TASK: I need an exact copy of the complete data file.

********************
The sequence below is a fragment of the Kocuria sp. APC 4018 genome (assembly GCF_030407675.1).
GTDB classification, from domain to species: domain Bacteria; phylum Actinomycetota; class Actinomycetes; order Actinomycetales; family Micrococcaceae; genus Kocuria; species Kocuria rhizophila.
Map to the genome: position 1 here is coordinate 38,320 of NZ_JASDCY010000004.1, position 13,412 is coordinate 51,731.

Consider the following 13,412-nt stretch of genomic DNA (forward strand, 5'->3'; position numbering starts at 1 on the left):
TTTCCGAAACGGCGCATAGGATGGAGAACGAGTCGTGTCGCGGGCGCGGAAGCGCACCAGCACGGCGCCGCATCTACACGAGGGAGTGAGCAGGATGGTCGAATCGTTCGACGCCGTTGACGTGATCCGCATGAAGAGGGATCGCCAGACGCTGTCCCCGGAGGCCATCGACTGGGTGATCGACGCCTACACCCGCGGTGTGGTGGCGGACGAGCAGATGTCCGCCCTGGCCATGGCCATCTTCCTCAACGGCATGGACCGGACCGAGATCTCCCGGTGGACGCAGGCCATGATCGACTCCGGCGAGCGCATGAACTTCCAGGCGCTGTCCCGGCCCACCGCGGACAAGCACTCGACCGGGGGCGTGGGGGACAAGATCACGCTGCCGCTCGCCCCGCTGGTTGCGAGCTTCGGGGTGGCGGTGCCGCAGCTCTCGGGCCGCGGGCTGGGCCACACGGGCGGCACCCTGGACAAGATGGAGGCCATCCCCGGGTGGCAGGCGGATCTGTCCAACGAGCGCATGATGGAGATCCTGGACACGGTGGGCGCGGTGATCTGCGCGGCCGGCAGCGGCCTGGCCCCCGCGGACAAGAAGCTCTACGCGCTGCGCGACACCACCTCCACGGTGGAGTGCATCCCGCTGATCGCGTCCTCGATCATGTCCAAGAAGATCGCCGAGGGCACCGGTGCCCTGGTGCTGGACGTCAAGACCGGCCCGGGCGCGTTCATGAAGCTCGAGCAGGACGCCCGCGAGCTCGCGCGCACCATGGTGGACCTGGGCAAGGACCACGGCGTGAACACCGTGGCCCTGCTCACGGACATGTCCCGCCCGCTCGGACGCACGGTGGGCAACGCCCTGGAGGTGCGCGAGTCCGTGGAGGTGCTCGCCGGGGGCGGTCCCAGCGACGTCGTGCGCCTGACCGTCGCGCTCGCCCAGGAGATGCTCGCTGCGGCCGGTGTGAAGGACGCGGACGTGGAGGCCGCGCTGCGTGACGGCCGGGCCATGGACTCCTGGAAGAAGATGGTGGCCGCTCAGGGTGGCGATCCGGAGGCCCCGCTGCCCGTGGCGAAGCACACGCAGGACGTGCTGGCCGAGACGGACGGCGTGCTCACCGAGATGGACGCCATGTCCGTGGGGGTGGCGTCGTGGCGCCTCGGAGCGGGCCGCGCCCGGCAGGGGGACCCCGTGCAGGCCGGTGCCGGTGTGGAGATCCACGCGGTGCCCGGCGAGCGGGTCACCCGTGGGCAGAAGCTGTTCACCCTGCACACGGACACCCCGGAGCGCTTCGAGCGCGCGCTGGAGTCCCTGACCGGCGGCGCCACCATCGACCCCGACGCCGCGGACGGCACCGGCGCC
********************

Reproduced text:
The sequence below is a fragment of the Kocuria sp. APC 4018 genome (assembly GCF_030407675.1).
GTDB classification, from domain to species: domain Bacteria; phylum Actinomycetota; class Actinomycetes; order Actinomycetales; family Micrococcaceae; genus Kocuria; species Kocuria rhizophila.
Map to the genome: position 1 here is coordinate 38,320 of NZ_JASDCY010000004.1, position 13,412 is coordinate 51,731.

Consider the following 13,412-nt stretch of genomic DNA (forward strand, 5'->3'; position numbering starts at 1 on the left):
TTTCCGAAACGGCGCATAGGATGGAGAACGAGTCGTGTCGCGGGCGCGGAAGCGCACCAGCACGGCGCCGCATCTACACGAGGGAGTGAGCAGGATGGTCGAATCGTTCGACGCCGTTGACGTGATCCGCATGAAGAGGGATCGCCAGACGCTGTCCCCGGAGGCCATCGACTGGGTGATCGACGCCTACACCCGCGGTGTGGTGGCGGACGAGCAGATGTCCGCCCTGGCCATGGCCATCTTCCTCAACGGCATGGACCGGACCGAGATCTCCCGGTGGACGCAGGCCATGATCGACTCCGGCGAGCGCATGAACTTCCAGGCGCTGTCCCGGCCCACCGCGGACAAGCACTCGACCGGGGGCGTGGGGGACAAGATCACGCTGCCGCTCGCCCCGCTGGTTGCGAGCTTCGGGGTGGCGGTGCCGCAGCTCTCGGGCCGCGGGCTGGGCCACACGGGCGGCACCCTGGACAAGATGGAGGCCATCCCCGGGTGGCAGGCGGATCTGTCCAACGAGCGCATGATGGAGATCCTGGACACGGTGGGCGCGGTGATCTGCGCGGCCGGCAGCGGCCTGGCCCCCGCGGACAAGAAGCTCTACGCGCTGCGCGACACCACCTCCACGGTGGAGTGCATCCCGCTGATCGCGTCCTCGATCATGTCCAAGAAGATCGCCGAGGGCACCGGTGCCCTGGTGCTGGACGTCAAGACCGGCCCGGGCGCGTTCATGAAGCTCGAGCAGGACGCCCGCGAGCTCGCGCGCACCATGGTGGACCTGGGCAAGGACCACGGCGTGAACACCGTGGCCCTGCTCACGGACATGTCCCGCCCGCTCGGACGCACGGTGGGCAACGCCCTGGAGGTGCGCGAGTCCGTGGAGGTGCTCGCCGGGGGCGGTCCCAGCGACGTCGTGCGCCTGACCGTCGCGCTCGCCCAGGAGATGCTCGCTGCGGCCGGTGTGAAGGACGCGGACGTGGAGGCCGCGCTGCGTGACGGCCGGGCCATGGACTCCTGGAAGAAGATGGTGGCCGCTCAGGGTGGCGATCCGGAGGCCCCGCTGCCCGTGGCGAAGCACACGCAGGACGTGCTGGCCGAGACGGACGGCGTGCTCACCGAGATGGACGCCATGTCCGTGGGGGTGGCGTCGTGGCGCCTCGGAGCGGGCCGCGCCCGGCAGGGGGACCCCGTGCAGGCCGGTGCCGGTGTGGAGATCCACGCGGTGCCCGGCGAGCGGGTCACCCGTGGGCAGAAGCTGTTCACCCTGCACACGGACACCCCGGAGCGCTTCGAGCGCGCGCTGGAGTCCCTGACCGGCGGCGCCACCATCGACCCCGACGCCGCGGACGGCACCGGCGCC